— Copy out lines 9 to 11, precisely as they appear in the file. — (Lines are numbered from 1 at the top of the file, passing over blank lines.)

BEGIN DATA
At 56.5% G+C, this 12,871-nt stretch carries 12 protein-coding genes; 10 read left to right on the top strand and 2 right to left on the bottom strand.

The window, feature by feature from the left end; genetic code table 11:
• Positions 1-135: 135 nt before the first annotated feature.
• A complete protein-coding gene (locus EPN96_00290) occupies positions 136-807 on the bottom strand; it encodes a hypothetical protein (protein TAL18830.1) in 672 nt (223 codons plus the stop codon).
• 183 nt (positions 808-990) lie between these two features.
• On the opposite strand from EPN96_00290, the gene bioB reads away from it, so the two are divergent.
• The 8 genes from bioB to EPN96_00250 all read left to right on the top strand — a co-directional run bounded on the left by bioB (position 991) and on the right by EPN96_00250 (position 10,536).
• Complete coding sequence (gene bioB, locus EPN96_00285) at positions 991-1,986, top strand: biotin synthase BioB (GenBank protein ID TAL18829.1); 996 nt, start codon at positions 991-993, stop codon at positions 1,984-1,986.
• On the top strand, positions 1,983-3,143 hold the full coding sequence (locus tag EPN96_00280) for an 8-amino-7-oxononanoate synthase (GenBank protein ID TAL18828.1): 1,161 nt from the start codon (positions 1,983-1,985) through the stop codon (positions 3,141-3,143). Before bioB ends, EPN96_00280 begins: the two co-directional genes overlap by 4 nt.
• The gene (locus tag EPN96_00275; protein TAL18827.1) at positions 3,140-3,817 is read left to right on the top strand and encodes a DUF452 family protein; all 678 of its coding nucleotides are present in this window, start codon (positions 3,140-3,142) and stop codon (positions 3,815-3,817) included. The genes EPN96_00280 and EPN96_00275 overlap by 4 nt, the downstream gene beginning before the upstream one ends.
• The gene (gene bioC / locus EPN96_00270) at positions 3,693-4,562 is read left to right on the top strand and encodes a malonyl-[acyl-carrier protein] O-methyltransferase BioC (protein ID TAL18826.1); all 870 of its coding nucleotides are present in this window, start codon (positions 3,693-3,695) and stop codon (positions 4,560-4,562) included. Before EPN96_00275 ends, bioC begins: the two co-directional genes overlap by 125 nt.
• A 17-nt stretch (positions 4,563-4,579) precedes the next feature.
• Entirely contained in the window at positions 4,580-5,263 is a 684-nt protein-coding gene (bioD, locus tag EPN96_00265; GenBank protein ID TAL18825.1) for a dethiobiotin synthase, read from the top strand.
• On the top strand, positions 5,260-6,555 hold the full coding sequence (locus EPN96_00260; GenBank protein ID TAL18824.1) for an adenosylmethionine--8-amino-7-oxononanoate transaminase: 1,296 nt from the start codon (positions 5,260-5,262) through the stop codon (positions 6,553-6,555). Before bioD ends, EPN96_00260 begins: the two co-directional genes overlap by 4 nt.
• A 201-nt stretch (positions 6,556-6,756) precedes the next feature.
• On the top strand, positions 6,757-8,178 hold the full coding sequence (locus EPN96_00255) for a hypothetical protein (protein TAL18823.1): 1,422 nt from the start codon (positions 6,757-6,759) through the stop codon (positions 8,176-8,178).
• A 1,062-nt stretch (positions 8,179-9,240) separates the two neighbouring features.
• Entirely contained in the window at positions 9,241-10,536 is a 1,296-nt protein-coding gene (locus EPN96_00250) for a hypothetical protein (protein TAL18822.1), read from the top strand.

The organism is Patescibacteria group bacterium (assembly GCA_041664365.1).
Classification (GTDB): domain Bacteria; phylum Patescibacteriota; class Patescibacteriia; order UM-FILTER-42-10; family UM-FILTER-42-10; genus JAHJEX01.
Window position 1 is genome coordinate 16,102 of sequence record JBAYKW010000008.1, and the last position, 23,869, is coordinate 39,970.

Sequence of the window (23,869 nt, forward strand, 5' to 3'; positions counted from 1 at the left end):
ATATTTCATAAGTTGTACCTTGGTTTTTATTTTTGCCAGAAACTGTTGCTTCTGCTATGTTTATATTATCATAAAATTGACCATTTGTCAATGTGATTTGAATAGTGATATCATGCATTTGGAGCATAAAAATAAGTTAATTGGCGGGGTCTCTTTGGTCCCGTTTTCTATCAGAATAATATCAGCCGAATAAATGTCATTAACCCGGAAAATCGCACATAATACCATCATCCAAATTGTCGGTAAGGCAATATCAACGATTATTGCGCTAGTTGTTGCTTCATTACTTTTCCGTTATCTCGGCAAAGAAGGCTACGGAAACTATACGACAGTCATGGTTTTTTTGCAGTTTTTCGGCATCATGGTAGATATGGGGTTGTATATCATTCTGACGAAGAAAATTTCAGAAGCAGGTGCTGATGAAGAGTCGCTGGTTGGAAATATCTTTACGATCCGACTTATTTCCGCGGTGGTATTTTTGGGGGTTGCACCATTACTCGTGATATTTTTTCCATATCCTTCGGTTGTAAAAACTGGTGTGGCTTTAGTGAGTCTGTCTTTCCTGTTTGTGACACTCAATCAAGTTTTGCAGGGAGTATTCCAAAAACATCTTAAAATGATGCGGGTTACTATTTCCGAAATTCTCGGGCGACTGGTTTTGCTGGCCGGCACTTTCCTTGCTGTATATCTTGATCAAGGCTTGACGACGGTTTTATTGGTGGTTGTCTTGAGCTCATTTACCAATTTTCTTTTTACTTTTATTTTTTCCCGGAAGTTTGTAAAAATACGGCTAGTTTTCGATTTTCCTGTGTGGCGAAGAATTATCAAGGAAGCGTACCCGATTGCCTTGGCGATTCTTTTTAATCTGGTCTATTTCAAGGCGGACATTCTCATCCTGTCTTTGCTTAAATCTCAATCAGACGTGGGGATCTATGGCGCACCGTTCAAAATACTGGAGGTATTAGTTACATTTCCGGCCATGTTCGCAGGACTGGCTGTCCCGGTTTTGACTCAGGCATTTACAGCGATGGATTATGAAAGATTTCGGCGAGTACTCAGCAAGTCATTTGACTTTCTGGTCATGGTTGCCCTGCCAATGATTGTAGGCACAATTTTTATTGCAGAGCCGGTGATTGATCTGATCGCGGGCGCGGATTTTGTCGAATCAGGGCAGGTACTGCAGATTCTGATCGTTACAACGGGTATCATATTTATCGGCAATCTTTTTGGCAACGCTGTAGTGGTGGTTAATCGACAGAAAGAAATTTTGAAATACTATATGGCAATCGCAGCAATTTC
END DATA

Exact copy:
• On the top strand, positions 1,983-3,143 hold the full coding sequence (locus tag EPN96_00280) for an 8-amino-7-oxononanoate synthase (GenBank protein ID TAL18828.1): 1,161 nt from the start codon (positions 1,983-1,985) through the stop codon (positions 3,141-3,143). Before bioB ends, EPN96_00280 begins: the two co-directional genes overlap by 4 nt.
• The gene (locus tag EPN96_00275; protein TAL18827.1) at positions 3,140-3,817 is read left to right on the top strand and encodes a DUF452 family protein; all 678 of its coding nucleotides are present in this window, start codon (positions 3,140-3,142) and stop codon (positions 3,815-3,817) included. The genes EPN96_00280 and EPN96_00275 overlap by 4 nt, the downstream gene beginning before the upstream one ends.
• The gene (gene bioC / locus EPN96_00270) at positions 3,693-4,562 is read left to right on the top strand and encodes a malonyl-[acyl-carrier protein] O-methyltransferase BioC (protein ID TAL18826.1); all 870 of its coding nucleotides are present in this window, start codon (positions 3,693-3,695) and stop codon (positions 4,560-4,562) included. Before EPN96_00275 ends, bioC begins: the two co-directional genes overlap by 125 nt.